MPS skeptical of plan to help 'failing' schools

Posted at 5:52 PM, May 10, 2016
and last updated 2016-05-10 20:38:50-04

MILWAUKEE -- Milwaukee Public Schools superintendent Darienne Driver on Tuesday gave an incomplete grade to a proposal from Milwaukee County Executive Chris Abele on how to raise performance levels of struggling schools.

The proposal comes in response to a new state law which grants the County Executive the authority to supervise and manage the 53 MPS schools identified by the state as "failing." MPS is looking at alternative ways to address these challenges, including through a more community based school model, which "increase a school’s capacity to better engage and align partnerships centered on the self-identified, real-time priorities of schools and communities," says the United Way of Greater Milwaukee and Waukesha County.

"One of the issues facing troubling schools is reading proficiency and it's below average for MPS and below average for the state," Melissa Baldauff, spokeswoman for County Executive Chris Abele, told TODAY'S TMJ4. "We're happy to talk with [the MPS School Board] about [its] concerns," she added.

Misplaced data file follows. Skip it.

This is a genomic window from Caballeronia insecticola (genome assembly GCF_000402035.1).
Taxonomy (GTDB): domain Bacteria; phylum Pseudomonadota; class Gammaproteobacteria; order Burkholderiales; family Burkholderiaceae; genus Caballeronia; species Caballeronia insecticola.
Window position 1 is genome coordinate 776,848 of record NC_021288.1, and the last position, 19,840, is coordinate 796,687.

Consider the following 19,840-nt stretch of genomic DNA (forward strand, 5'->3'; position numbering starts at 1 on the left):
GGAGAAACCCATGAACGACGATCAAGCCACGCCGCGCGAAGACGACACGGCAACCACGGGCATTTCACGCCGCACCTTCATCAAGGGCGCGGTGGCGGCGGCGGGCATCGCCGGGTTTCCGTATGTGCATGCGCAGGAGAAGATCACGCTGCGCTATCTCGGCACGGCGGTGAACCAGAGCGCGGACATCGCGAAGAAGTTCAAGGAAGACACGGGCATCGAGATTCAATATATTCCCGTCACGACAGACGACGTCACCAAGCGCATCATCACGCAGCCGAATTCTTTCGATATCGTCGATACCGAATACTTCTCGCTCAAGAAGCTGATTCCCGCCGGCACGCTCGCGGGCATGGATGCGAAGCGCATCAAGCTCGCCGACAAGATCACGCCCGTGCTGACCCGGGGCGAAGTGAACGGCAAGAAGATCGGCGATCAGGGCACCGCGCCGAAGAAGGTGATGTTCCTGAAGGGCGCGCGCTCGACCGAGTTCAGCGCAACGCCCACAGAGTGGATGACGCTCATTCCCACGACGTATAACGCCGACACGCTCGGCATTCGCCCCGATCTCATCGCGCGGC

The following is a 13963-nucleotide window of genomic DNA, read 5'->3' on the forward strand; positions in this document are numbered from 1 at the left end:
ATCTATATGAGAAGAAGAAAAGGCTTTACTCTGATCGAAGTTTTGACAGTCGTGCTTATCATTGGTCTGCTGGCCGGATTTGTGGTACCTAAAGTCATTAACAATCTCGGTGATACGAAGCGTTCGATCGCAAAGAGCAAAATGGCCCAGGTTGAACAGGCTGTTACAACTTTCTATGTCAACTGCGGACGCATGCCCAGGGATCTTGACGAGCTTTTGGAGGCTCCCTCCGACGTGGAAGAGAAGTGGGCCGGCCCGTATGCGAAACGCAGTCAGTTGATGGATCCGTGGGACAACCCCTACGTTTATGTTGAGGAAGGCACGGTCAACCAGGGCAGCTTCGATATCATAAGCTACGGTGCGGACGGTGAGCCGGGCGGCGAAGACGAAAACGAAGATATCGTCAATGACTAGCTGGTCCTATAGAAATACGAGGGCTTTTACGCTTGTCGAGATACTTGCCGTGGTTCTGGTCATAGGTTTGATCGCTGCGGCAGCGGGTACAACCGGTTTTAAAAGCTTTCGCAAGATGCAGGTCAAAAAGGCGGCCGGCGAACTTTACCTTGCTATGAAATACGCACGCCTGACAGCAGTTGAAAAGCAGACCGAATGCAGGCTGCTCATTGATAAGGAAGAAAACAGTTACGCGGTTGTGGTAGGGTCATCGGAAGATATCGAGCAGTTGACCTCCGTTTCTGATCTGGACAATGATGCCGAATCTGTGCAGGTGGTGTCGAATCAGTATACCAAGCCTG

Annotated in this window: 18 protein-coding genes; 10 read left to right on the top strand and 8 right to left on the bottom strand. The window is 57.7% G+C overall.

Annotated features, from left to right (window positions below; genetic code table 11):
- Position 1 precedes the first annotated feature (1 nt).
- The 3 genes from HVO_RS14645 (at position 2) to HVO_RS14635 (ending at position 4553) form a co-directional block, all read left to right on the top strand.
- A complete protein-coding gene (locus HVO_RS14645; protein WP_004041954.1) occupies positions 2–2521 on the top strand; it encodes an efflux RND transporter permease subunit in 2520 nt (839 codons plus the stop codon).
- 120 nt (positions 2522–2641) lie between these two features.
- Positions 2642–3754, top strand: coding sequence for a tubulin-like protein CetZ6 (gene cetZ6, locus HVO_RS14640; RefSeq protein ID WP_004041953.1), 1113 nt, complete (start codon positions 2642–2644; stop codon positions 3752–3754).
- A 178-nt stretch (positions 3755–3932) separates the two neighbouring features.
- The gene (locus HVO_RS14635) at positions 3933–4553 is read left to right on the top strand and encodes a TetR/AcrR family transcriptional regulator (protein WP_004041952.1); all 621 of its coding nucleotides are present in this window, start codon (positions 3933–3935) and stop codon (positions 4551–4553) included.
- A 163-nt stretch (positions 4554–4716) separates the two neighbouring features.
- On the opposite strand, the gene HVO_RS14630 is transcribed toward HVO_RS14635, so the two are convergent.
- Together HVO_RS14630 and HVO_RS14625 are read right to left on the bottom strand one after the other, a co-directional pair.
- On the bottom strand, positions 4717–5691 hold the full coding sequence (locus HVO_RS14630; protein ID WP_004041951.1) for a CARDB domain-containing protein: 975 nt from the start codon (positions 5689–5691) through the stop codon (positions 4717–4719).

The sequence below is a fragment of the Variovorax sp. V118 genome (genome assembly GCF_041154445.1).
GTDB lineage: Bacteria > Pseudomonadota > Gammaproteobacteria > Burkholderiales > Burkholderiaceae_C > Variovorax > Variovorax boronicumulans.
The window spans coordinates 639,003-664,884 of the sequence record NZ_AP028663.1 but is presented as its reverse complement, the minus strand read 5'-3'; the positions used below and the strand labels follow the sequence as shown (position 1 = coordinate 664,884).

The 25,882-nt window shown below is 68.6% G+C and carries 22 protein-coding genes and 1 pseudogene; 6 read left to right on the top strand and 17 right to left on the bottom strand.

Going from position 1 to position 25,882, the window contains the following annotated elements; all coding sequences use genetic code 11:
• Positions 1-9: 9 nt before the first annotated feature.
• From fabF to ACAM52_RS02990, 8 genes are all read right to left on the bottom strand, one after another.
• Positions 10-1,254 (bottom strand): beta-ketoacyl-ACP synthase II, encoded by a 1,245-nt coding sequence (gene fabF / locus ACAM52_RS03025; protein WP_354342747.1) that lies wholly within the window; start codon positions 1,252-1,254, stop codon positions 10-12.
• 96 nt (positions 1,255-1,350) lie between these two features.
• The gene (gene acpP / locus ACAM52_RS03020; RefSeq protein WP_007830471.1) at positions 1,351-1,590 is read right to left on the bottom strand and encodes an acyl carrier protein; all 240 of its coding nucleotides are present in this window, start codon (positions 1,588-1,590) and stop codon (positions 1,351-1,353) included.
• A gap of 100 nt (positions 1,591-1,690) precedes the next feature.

The state legislature created the Opportunity Schools Partnership Program (OSPP), and Gov. Scott Walker signed it into law. County Executive Chris Abele appointed Mequon-Thiensville superintendent Demond Means as commissioner. Together they're proposing working with MPS to convert at least one "failing" school in 2016-2017 school year into a community school type model. They are also promising that MPS teachers will keep their jobs and benefits there.

"I think it's more about any partnership we go into, you want to know what it is you're signing up for, Driver tells TODAY'S TMJ4. "We have a tremendous responsibility, one that we are privileged to have in terms of shaping the lives of young people in this city and we're responsible for their wellbeing every single day."

MPS has until June 23 to formally respond to the proposal.

This story has been updated to correct that the state legislature created the Opportunity Schools Partnership Program (OSPP), and Gov. Scott Walker signed it into law.